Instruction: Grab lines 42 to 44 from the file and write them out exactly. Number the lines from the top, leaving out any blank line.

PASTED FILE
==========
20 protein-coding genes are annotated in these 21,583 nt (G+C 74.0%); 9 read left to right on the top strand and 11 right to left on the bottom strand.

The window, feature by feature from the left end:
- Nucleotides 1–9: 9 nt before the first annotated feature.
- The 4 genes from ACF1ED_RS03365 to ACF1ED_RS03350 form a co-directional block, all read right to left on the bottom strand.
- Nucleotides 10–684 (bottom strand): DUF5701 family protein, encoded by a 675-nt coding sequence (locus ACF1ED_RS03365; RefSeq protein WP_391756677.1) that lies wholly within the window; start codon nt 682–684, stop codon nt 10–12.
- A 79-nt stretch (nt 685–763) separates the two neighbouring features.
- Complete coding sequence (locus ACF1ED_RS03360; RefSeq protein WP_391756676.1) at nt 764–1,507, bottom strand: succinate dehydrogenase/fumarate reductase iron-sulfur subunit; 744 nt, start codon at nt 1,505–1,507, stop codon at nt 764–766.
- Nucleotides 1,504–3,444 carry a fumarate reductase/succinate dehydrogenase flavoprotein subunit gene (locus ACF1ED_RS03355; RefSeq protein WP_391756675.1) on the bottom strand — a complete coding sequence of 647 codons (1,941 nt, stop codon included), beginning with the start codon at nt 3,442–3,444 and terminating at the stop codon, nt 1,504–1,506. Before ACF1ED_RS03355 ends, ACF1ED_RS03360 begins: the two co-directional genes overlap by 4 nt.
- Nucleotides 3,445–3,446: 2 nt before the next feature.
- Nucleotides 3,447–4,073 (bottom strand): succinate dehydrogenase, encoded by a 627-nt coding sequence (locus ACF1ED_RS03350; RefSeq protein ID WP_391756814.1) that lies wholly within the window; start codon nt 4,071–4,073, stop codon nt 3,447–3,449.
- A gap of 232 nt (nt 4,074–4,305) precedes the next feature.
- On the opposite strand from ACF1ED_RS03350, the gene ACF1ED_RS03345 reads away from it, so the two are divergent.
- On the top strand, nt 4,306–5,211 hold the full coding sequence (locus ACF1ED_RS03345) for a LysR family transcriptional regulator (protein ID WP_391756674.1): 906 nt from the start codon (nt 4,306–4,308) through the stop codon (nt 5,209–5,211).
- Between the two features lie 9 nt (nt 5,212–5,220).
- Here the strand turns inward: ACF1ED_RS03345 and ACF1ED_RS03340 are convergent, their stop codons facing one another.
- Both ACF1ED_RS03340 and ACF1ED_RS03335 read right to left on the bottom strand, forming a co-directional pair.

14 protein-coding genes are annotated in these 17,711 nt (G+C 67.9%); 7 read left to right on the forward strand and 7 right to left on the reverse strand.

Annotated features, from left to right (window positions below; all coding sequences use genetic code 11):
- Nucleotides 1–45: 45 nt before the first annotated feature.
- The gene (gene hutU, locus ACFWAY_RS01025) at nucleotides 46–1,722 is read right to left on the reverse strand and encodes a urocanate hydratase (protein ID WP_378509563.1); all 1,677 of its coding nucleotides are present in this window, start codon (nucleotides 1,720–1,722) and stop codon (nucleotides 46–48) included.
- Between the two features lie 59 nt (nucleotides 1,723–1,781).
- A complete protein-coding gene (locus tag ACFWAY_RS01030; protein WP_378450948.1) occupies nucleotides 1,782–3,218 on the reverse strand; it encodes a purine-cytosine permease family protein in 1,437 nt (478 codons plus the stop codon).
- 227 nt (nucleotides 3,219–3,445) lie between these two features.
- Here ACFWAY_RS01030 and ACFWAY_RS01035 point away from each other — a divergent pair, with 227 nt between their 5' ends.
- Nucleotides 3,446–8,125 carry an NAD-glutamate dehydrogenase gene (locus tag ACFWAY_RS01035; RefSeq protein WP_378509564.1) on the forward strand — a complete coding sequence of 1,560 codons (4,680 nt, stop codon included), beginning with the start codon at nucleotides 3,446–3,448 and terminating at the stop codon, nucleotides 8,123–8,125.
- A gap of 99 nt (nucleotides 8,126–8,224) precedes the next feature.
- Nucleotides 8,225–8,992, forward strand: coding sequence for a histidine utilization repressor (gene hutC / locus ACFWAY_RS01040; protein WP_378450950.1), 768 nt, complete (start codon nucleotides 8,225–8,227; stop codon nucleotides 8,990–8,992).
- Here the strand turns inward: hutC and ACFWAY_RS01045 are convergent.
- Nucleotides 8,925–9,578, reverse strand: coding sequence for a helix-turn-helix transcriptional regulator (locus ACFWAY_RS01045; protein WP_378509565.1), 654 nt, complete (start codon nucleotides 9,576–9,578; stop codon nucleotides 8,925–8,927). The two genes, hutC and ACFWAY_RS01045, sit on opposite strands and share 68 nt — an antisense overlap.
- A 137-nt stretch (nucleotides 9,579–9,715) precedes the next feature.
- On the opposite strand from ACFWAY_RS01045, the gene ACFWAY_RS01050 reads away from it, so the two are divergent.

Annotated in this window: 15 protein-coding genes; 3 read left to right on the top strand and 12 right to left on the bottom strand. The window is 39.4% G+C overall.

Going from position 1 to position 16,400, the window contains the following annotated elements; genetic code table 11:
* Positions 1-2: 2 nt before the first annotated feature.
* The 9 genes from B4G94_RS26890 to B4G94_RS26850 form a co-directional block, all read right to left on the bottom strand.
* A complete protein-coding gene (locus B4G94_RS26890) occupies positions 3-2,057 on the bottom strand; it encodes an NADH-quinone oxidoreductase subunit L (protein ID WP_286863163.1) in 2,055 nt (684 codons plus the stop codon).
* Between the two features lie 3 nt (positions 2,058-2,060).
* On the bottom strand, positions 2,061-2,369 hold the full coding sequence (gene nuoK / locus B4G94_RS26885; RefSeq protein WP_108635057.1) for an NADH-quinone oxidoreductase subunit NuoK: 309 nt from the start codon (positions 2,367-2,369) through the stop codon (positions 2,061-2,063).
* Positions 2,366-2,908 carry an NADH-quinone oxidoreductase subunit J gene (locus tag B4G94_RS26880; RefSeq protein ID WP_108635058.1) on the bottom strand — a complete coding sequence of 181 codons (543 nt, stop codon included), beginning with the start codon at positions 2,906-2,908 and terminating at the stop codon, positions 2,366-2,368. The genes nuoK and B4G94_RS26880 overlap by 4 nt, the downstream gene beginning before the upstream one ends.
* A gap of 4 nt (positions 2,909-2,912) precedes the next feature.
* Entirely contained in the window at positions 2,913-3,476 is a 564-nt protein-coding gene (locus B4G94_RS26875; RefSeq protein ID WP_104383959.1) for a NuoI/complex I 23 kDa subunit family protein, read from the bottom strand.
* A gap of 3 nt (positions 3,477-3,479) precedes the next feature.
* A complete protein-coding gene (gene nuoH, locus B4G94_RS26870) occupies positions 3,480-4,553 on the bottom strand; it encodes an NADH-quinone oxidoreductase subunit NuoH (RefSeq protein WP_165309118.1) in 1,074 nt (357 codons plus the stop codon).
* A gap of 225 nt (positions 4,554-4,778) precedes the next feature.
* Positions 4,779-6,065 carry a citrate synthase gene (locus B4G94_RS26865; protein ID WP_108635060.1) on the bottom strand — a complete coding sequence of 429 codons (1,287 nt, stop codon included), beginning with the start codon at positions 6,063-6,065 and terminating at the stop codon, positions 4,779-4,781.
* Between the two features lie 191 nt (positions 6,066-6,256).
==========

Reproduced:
* A gap of 3 nt (positions 3,477-3,479) precedes the next feature.
* A complete protein-coding gene (gene nuoH, locus B4G94_RS26870) occupies positions 3,480-4,553 on the bottom strand; it encodes an NADH-quinone oxidoreductase subunit NuoH (RefSeq protein WP_165309118.1) in 1,074 nt (357 codons plus the stop codon).
* A gap of 225 nt (positions 4,554-4,778) precedes the next feature.